These five principles should guide you through the design of your app. Try to keep these design principles in mind and let them guide every decision you make during development.

Creating a vision

Look at the design principles that should guide your app. Your app shouldn’t be a monolithic, giant application that can do everything a user will ever want. Focus on the experience that you want to offer instead of the features. This is where a vision comes in. You should have a clear idea of what your app is great at. Imagine that someone comes to you with the idea of building a ToDo app. They visualize that users should be able to add tasks, mark them as complete, and see a quick overview of what they still have to do. Try to determine what the experience is that you want to give to users instead of only a list of features.

Why would a user use your app? What’s your app all about? After some brainstorming, suppose that you come up with the following list:

  • Add new tasks
  • Mark tasks as completed
  • Collaborate with others on some tasks
  • Remove tasks
  • Get a list of uncompleted tasks
  • Search through tasks
  • Specify deadlines for tasks

Take a step back from this list of features and think about what would make your app great. What scenario would make your app stand out from the competition?

One scenario that jumps out is the one about collaborating on tasks. Maybe you can think of other scenarios that could be even better, but try to pick one single scenario to guide your app.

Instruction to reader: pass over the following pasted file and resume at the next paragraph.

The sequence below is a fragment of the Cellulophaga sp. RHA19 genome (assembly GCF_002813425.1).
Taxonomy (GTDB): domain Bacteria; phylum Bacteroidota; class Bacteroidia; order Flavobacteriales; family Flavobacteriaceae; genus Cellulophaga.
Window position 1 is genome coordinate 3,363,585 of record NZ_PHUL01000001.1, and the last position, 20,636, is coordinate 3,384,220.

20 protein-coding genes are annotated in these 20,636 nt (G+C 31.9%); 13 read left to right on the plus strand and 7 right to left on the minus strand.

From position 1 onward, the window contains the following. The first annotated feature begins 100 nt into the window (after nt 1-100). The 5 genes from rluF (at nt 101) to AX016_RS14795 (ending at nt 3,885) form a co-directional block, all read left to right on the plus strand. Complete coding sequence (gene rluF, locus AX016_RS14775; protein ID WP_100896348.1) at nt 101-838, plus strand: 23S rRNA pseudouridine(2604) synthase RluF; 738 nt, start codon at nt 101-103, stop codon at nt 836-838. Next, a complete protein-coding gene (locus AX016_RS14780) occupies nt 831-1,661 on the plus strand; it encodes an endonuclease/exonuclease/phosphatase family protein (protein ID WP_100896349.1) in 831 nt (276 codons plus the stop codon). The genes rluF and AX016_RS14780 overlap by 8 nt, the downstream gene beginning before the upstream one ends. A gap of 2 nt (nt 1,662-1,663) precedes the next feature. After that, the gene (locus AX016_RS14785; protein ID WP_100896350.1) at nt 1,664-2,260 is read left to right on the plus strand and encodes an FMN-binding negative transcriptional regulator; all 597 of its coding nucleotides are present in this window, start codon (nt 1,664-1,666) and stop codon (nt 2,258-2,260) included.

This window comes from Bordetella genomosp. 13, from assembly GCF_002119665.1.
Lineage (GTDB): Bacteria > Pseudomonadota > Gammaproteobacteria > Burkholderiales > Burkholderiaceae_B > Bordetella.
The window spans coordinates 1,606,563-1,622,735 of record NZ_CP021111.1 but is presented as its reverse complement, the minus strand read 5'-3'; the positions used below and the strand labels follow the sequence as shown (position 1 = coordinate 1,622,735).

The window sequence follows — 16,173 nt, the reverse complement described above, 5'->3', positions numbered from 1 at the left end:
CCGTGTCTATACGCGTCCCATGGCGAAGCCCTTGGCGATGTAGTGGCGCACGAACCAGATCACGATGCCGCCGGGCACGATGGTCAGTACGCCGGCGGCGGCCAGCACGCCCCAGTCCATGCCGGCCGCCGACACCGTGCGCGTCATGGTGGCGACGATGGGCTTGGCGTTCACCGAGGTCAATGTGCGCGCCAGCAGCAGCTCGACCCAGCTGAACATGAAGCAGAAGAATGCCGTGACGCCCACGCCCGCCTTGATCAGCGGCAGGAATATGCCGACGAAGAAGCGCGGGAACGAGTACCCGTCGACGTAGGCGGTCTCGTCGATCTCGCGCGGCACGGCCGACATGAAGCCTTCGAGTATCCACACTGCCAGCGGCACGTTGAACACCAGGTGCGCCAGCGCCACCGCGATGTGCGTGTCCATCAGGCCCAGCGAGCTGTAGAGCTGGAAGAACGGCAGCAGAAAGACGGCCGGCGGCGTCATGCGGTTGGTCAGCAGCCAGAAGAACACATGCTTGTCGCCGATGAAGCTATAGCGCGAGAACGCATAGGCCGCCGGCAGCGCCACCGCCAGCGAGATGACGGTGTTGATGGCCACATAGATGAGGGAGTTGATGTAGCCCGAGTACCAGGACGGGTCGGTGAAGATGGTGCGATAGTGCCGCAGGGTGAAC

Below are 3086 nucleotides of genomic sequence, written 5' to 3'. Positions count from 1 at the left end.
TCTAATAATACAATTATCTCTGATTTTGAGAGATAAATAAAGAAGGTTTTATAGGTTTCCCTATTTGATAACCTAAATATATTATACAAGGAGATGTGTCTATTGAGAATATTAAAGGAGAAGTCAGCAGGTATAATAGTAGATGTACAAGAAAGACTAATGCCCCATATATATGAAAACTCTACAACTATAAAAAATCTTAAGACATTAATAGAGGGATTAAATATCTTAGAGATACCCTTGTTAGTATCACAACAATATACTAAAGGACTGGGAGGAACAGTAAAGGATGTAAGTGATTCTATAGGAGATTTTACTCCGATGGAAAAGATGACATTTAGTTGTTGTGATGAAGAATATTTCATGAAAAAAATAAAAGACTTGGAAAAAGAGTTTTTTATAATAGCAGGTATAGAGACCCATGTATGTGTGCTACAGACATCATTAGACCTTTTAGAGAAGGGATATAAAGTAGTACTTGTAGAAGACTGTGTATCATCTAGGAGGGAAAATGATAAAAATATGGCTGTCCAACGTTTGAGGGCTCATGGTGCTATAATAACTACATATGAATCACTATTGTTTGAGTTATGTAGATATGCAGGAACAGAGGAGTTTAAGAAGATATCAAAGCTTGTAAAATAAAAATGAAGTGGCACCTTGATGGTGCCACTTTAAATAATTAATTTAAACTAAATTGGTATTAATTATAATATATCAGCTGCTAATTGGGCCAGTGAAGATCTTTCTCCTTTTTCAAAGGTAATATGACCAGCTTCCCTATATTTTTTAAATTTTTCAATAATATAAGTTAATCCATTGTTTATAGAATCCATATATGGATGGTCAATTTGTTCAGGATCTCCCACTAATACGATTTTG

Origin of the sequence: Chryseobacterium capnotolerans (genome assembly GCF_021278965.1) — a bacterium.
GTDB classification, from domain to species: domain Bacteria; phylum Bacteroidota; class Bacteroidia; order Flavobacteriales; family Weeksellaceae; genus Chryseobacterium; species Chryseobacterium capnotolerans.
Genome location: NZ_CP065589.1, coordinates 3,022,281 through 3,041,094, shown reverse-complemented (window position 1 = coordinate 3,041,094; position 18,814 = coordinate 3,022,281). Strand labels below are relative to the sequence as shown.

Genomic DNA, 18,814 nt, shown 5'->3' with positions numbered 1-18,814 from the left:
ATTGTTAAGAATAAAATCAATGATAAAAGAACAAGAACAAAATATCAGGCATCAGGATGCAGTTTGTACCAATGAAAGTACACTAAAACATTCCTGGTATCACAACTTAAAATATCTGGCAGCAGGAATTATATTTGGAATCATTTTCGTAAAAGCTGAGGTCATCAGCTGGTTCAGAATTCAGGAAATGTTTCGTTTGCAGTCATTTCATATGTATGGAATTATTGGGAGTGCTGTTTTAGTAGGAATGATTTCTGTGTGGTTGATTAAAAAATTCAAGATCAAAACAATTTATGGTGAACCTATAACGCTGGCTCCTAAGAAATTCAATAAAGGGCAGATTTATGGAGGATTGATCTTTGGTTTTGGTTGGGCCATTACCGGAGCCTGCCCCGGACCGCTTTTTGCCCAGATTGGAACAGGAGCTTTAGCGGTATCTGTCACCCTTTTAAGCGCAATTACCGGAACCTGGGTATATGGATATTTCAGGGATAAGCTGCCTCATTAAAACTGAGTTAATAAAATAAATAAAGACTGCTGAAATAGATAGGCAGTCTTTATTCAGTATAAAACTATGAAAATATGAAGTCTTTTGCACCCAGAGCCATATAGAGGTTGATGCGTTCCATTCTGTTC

Next, formulate your apps vision in a great at statement:

  • My ToDo app is great at letting people work together on a list of tasks.

Suddenly you have a clearer vision of your app. You can now check each feature that you think of against your vision. Does it help with your vision or distract users from it?

The second step is deciding what user activities to support. Which steps are important for users reaching the scenario of working together on a list of tasks? What is the ideal flow that they should go through? Maybe you come up with something like this:

  • Create a new task list
  • Add tasks
  • Share it with another user
  • Report progress

These are the basic steps that form the flow of your app.

Now that you know what you want and which user activities you want to support, you should start researching your platform. Windows 8 offers a broad set of capabilities that you can use—from different controls and animations to ways to integrate with other applications. For example, you can use the Share contract to implement the idea of sharing a task list with someone else. You can use built-in controls to show a list of tasks and use the standard touch gestures to let users select tasks and mark them as completed by clicking a button in the app bar.

And there are many more possibilities! This book is about all the options that Windows 8 gives you when building apps, from tiles to notifications, from form factors to contracts. Many things are possible when developing Windows Store apps, and you should be aware of those that can help you with your design.

Now your app idea is coming together. You have a clear vision, you have targeted activities that you want to support, and you understand the wealth of options that you can use when coding your app.